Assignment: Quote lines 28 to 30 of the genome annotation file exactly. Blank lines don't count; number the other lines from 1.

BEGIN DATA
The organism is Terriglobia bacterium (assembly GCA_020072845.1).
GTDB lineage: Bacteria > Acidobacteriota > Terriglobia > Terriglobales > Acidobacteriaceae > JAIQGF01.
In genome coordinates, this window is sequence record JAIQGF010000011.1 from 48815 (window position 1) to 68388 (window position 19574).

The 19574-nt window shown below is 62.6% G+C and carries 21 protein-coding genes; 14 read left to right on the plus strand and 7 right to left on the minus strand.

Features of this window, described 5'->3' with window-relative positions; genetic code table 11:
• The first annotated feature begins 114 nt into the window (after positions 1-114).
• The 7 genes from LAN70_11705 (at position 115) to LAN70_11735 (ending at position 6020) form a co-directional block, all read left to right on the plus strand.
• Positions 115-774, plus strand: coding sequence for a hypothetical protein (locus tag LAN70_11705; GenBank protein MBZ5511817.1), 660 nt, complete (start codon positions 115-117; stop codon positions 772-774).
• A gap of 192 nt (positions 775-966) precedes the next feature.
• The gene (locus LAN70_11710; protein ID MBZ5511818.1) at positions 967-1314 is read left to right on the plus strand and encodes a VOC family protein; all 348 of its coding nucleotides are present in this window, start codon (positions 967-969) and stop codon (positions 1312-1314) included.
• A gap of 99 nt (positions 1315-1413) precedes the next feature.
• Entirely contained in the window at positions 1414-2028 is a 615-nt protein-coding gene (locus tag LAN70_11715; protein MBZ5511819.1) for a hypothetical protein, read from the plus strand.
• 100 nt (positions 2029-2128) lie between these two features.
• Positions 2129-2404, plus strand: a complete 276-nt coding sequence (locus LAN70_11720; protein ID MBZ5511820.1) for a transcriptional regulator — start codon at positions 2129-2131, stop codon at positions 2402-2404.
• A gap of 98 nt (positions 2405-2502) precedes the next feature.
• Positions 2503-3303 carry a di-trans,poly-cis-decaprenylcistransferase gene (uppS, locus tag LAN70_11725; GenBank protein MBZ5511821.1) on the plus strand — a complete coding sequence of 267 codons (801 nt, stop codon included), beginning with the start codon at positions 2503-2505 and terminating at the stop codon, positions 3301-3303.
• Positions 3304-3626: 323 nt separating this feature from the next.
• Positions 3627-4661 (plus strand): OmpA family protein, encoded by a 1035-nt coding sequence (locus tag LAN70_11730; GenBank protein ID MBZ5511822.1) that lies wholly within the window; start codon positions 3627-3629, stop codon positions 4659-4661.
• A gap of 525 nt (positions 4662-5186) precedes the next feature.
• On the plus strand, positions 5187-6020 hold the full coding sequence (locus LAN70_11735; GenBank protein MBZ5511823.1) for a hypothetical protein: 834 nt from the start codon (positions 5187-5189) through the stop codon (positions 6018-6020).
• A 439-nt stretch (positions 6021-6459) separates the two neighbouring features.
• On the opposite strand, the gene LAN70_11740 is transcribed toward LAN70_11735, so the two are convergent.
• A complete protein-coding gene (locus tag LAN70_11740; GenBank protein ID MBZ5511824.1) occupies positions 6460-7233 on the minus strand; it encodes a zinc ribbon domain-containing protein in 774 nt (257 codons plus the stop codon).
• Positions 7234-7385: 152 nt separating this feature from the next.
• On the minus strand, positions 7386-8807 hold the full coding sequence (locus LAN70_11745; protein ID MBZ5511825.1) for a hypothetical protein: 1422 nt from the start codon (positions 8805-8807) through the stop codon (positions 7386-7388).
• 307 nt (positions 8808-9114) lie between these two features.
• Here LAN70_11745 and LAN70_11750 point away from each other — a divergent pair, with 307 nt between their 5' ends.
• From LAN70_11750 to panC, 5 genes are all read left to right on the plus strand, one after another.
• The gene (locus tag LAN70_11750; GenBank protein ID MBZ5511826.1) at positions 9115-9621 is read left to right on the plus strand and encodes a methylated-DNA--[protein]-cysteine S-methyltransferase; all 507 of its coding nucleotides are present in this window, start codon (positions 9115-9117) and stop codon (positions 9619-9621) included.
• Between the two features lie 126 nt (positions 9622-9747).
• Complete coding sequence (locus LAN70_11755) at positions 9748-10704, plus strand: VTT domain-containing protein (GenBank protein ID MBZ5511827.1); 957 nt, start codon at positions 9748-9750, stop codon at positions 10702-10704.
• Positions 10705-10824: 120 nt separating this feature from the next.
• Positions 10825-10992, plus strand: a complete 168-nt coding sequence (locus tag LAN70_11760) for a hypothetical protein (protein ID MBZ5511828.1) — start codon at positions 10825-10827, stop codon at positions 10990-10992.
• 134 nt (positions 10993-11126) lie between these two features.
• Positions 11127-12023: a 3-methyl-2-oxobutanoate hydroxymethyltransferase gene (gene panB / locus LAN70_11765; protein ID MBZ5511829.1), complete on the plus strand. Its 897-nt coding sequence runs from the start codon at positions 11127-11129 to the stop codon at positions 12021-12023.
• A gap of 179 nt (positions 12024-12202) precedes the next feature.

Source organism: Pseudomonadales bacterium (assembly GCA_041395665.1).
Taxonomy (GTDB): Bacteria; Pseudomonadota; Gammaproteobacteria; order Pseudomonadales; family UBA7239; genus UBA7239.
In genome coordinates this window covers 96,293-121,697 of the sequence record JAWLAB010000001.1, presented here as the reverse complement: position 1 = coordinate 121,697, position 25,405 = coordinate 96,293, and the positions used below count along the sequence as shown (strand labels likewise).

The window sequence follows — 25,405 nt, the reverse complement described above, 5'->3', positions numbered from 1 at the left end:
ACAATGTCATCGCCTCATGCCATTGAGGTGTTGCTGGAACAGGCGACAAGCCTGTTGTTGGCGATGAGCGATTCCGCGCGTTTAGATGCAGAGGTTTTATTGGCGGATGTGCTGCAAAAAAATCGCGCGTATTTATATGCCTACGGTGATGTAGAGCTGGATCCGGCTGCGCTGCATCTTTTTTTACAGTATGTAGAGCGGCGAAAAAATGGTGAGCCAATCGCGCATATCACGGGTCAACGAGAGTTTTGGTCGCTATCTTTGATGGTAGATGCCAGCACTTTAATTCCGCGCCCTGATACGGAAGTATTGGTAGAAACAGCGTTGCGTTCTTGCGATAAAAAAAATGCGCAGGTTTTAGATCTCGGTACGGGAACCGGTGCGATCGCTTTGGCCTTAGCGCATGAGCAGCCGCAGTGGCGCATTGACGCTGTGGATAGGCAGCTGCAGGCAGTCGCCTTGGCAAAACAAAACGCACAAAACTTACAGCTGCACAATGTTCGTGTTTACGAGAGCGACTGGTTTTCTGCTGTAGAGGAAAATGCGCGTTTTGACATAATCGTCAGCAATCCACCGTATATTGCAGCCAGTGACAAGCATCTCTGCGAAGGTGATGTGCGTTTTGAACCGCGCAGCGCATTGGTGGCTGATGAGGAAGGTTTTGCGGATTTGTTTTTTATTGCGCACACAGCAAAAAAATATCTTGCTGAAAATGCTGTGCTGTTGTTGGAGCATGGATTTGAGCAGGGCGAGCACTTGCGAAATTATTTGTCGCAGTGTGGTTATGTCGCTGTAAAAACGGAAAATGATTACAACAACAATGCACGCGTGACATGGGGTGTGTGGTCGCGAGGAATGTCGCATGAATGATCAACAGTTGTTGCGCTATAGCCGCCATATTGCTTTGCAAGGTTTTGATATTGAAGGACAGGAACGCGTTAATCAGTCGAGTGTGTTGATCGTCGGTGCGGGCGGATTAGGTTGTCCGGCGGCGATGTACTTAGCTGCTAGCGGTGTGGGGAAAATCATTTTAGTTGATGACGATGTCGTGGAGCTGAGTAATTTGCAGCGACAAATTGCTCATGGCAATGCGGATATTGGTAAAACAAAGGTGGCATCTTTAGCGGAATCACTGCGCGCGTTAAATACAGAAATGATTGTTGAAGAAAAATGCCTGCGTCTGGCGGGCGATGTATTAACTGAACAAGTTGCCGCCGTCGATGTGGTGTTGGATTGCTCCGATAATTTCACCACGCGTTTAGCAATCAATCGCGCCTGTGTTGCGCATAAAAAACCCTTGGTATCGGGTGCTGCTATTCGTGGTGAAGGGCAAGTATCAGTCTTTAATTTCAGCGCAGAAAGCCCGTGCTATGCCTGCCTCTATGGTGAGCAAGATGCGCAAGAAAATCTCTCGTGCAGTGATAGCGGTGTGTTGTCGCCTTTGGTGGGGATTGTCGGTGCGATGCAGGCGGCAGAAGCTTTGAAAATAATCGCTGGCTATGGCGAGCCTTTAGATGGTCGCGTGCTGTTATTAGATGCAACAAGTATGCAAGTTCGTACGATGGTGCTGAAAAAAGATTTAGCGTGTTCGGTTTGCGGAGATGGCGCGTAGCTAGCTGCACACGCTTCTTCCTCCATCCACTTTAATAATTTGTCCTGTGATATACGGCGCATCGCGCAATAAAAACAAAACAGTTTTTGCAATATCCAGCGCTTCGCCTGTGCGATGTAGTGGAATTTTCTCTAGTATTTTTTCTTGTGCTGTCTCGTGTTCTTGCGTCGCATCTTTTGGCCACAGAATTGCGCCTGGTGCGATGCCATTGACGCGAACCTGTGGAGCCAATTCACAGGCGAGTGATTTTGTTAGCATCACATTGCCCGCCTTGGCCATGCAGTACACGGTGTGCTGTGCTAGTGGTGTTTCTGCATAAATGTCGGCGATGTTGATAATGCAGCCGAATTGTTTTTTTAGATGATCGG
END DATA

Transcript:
• From LAN70_11750 to panC, 5 genes are all read left to right on the plus strand, one after another.
• The gene (locus tag LAN70_11750; GenBank protein ID MBZ5511826.1) at positions 9115-9621 is read left to right on the plus strand and encodes a methylated-DNA--[protein]-cysteine S-methyltransferase; all 507 of its coding nucleotides are present in this window, start codon (positions 9115-9117) and stop codon (positions 9619-9621) included.
• Between the two features lie 126 nt (positions 9622-9747).